Along with the incredible advancements made in gaming over the last couple of decades, there has been a resurgence of classic games that have taken on a new life on various digital platforms. Whether it’s digital versions of old board games, playable takes on classic game shows or even old console and PC games finding new life on today’s latest tech, it’s a good time be a fan of old (“retro”) games.
Easily one of the real pleasures of this movement is the fact that you get to take part in all those great TV game shows that always had you shouting the answer at the screen. Some can be played for real money, most not but they tend to be great fun regardless. You can play Deal or No Deal Online just as easily as you can play Who Wants to be a Millionaire as a downloadable or off-the-shelf game.
Board games have also proven to be a wonderful source of digital entertainment that can be played either against your computer or, much better yet, against other players online. Every classic board game ever is pretty readily available to play, either on your laptop/PC or your mobile device and more often than not for free. Scrabble is a perennial favorite, as are the seeming thousands of Scrabble-influenced word games. Trivial Pursuit, Monopoly, and Chess are also easily available, as are hundreds of others.
For those who prefer classic video, arcade or PC games to real-world games, you have even more options open to you. If you’re looking to play for free, there are countless sites out there that either carries perfect ports of classic games like Pac-Man or Street Fighter 2 or, failing that, some pretty accurate clones of many of your old favorites.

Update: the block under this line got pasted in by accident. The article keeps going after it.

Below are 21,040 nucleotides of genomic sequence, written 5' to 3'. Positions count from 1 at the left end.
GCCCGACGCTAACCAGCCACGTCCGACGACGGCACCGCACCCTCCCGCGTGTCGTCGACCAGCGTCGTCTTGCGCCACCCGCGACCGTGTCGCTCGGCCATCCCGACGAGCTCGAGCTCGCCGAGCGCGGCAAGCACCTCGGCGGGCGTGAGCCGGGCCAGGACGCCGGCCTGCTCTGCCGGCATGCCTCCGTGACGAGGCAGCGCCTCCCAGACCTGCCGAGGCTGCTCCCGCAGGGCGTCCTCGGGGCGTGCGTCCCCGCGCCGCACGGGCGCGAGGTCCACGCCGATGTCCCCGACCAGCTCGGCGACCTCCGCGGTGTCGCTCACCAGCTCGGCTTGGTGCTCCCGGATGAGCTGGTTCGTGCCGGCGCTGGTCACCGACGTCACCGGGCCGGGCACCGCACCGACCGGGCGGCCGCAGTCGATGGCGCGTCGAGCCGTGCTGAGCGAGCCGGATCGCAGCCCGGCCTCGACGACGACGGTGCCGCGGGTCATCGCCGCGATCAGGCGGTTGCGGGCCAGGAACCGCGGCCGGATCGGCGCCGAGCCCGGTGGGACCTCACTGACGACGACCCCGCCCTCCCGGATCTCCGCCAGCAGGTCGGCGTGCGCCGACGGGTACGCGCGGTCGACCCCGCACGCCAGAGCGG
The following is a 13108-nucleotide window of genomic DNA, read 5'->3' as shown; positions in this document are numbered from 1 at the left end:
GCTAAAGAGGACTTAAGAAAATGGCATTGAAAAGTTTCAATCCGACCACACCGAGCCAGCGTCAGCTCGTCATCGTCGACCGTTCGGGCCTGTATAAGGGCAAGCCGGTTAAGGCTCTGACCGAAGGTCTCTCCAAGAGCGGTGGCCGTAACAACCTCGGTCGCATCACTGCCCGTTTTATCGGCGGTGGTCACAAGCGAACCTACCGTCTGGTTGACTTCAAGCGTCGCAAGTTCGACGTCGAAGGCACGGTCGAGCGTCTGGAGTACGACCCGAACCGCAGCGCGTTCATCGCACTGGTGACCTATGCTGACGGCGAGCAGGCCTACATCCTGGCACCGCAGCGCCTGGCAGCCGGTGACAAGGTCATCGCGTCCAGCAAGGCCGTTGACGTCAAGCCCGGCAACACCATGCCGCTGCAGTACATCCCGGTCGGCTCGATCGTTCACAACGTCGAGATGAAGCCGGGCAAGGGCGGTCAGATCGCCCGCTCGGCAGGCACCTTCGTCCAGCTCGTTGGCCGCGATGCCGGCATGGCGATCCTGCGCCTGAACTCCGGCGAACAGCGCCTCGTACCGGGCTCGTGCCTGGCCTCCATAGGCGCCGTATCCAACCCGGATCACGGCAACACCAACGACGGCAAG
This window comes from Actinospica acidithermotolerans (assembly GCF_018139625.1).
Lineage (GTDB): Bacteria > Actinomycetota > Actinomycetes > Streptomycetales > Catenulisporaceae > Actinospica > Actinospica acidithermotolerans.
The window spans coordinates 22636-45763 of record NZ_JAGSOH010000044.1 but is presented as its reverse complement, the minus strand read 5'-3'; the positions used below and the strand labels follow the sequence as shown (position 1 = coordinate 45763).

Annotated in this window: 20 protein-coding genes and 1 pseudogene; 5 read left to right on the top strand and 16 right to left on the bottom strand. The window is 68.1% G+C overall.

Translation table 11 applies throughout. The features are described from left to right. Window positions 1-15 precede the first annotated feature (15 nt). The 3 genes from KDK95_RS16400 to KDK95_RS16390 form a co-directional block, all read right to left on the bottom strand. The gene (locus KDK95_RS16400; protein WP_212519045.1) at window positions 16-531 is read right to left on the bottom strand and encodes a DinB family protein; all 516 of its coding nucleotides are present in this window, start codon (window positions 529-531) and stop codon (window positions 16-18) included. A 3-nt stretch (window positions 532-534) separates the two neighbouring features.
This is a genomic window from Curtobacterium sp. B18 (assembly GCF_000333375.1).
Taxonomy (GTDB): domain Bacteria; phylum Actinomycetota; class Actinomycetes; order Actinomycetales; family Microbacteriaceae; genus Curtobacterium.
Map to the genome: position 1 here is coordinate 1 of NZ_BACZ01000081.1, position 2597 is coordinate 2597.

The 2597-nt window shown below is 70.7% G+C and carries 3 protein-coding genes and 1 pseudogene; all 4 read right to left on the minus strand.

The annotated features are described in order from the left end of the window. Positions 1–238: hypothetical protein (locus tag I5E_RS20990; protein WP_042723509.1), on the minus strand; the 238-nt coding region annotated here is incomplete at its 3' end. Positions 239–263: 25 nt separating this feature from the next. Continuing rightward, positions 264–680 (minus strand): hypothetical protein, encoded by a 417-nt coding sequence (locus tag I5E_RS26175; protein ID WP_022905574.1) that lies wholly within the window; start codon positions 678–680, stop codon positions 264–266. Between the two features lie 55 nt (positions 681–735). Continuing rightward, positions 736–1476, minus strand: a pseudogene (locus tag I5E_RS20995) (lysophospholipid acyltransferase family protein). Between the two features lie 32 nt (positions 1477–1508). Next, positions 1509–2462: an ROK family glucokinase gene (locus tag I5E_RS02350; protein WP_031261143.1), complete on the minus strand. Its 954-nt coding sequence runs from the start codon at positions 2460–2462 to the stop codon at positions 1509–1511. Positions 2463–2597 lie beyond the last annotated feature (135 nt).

If you’re willing to spend some money – and it’s usually not a whole lot of money – both the options and the overall quality of those old games go up. Whether through an online store like Steam, various rental platforms or by connecting your Nintendo Wii U to the internet, it’s just as easy to find perennial favorites as it is to find the latest releases. And they’re generally much cheaper to boot.
We’re currently living in a gaming Golden Age and, for all that means that the ubiquity of gaming culture has never been this huge or this mainstream; that the tech on which we play our games has never been more impressive and that the games themselves are often startlingly immersive, there’s something to be said for the sheer choice that puts this era of digital gaming in a class of its own. Whether it’s playing free games online, playing retro games in any number of forms or, of course, playing the newest releases on the newest tech, we’ve never been more spoiled for choice.